Rural Conversations: Jason Harvey-Wills - Landpro

What steps are Landpro taking to stay competitive and resilient in the face of domestic and global challenges?

Jason Harvey-Wills
Jason Harvey-Wills
Firstly, lets all agree its sucks for everyone at the moment – I don’t know any business or farm that is doing it easy (perhaps liquidators?).

Our analogy  to the question posed is “it’s  a bit like when a big long weather system hits the farm. You need to:

Read the forecasts.  Using what ever intel you can get your hands on, it is critical to tell you what the outlook might look like in 1 day  to 1 year.   Ground truth it, and keep modifying it if the info changes.  We probe local to international sources of information to try and understand the future.  And we keep reviewing this. 

Make a plan/strategy of what needs to be done before it hits .   At Landpro we started planning for this current time about 1 year ago when the indicators we look for were moving in critical directions that would lead to now.  By being prepared it helps us with two things:

  1. It lets us align key work and resources to where they will meet the plan.
  2. The problems is halved as it already shared so the “unknown” isn’t quite as daunting if you can prepare for it right?

Get stuck in and implement your plan – remember the storm is on the horizon now, get that rain jacket handy and get your ar*e out-there!

With priorities and timeframes clear from planning get going.  You can only do so much in the time and resources available, so be fair on yourself and everyone else by being realistic.

What if the roof blows off the barn halfway through?

Be prepared that things wont go 100% to plan.  My acid test is “has anyone died, and if not can it never be repaired?” 

Being adaptable and open that you will need to change your strategy on the hoof is part of this game to stay in business.   I’ve never met anyone in farming or business who got it 100% right all the time (and if they tell you they have, they’re delusional).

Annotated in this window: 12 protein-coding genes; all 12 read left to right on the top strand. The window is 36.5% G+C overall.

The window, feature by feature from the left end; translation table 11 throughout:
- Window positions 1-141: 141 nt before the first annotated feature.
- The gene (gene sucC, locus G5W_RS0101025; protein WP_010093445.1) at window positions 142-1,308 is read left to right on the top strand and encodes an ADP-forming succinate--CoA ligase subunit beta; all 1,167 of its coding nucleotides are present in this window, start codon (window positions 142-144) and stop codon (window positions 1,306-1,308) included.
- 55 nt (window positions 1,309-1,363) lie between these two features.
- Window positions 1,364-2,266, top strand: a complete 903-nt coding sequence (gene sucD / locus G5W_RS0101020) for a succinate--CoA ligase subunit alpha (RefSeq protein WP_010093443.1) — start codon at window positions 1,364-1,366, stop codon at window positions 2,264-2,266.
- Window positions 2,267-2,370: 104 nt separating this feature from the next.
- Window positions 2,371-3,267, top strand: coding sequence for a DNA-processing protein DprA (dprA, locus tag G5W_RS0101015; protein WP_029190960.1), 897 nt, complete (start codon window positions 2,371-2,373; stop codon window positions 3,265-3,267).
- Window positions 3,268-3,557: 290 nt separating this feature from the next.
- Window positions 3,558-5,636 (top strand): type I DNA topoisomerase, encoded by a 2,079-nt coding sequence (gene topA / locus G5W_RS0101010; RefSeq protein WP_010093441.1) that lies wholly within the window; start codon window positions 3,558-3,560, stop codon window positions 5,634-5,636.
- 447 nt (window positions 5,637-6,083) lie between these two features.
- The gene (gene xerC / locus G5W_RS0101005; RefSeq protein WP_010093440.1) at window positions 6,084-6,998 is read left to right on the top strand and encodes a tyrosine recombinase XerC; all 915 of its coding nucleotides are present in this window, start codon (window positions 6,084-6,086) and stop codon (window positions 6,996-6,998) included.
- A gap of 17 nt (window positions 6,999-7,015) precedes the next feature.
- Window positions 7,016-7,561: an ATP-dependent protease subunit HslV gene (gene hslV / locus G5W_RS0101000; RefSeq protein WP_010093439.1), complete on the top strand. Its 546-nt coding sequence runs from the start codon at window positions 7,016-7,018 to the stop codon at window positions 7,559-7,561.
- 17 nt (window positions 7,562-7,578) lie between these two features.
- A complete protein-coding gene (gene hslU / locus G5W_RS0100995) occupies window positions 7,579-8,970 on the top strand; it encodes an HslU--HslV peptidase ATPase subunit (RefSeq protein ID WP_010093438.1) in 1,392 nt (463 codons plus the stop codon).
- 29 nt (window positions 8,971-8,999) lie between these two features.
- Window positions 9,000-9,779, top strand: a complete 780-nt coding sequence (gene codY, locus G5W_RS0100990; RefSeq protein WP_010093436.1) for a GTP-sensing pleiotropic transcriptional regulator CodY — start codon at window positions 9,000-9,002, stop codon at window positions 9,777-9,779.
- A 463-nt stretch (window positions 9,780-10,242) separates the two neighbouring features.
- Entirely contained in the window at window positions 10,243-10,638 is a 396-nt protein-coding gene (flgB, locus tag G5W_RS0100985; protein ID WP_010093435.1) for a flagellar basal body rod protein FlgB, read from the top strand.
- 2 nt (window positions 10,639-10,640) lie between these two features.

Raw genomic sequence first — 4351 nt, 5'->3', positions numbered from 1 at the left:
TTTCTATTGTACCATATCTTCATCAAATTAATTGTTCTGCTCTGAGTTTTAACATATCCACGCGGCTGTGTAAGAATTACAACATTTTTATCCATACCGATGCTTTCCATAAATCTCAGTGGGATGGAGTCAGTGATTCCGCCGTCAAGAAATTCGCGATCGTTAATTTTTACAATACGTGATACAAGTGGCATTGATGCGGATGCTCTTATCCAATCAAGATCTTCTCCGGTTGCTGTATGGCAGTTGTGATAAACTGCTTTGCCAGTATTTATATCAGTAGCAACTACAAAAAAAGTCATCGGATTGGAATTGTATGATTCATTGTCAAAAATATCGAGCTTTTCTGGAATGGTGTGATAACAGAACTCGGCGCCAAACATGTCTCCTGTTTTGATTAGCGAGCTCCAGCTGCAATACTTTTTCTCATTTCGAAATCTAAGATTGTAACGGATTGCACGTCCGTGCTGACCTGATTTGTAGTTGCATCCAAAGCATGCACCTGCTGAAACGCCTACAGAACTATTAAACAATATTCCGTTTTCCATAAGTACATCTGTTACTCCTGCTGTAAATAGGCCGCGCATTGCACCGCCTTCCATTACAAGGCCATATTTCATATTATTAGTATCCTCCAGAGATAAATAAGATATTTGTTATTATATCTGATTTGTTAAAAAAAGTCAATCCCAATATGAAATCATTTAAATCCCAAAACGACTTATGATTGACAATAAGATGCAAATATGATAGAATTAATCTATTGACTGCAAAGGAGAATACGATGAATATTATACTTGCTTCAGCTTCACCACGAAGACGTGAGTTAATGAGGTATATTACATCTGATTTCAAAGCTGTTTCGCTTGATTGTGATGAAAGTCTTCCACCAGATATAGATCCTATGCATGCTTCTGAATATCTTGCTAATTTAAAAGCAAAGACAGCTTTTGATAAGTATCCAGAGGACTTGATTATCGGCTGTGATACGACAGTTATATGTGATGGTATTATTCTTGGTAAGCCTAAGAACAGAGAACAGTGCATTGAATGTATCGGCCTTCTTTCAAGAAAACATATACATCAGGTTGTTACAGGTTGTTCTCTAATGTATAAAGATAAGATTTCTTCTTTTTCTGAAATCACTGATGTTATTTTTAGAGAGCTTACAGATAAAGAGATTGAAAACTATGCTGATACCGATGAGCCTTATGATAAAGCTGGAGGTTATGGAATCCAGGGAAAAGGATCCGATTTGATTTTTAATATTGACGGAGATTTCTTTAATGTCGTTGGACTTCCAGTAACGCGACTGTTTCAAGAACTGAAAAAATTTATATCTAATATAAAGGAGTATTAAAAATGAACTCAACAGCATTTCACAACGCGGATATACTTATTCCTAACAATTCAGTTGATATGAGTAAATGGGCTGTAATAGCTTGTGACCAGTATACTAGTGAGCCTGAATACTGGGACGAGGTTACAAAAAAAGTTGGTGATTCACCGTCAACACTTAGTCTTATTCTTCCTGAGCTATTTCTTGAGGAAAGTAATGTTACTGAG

10 key things that we do and I see others in farming and other business lines doing that may help in your planning  are:

  1. Positive Attitude.  If you are struggling try my acid test for size?
  1. Get the right people around you for what you need to do in your plan, and look after them.
  2. Make sure where you spending and time and money is returning  its best value possible.   Our company slogan  is “better environments, better returns”  we do this test at every point for our clients outcomes and this really helps us.
  3. Look for value added opportunities and benefits.  Can you get more out of what you have, side uses? 
  4. Sell move-on things that don’t add value.
  5. Mandatory needs win in this market.  Make sure you tie your offering to what is “needed” rather than just “wanted”.
  6. Strategy changes your viewpoint. E.g. Short- term = survive.  Long term = maintain and grow.   You can actually have both plans in place at once we have year plans but also a plan right out to 2040!  –  This really helps on short term focus/pain v’s long-term view.  Sometimes just this one simple step gives you so much more peace of mind.
  7. If you are going to try something new get as much low-cost intel as you can first, so when you get into concept/starting you have bypassed a lot of the trap-falls.
  8. Integrated systems are all reliant on each other – we live and work in one such system - make sure you look after and protect all the bits and people in your chain.  To this end please hop into this conversation to add your insights of things that have helped you and your business so others can benefit.

 

Summary :

To survive this current business storm we consider some of the key things are to:

  1. Make a plan/strategy and keep reviewing it.
  2. Get stuck in and implement it.
  3. Be prepared to change and adapt as the outlook changes.
  4. Have a look at the 10 things we and others are doing to tackle this.

 

Jason Harvey-Wills

CEO

Landpro

 

 

Rural Conversations - ‘What steps are you taking to stay competitive and resilient in the face of domestic and global challenges’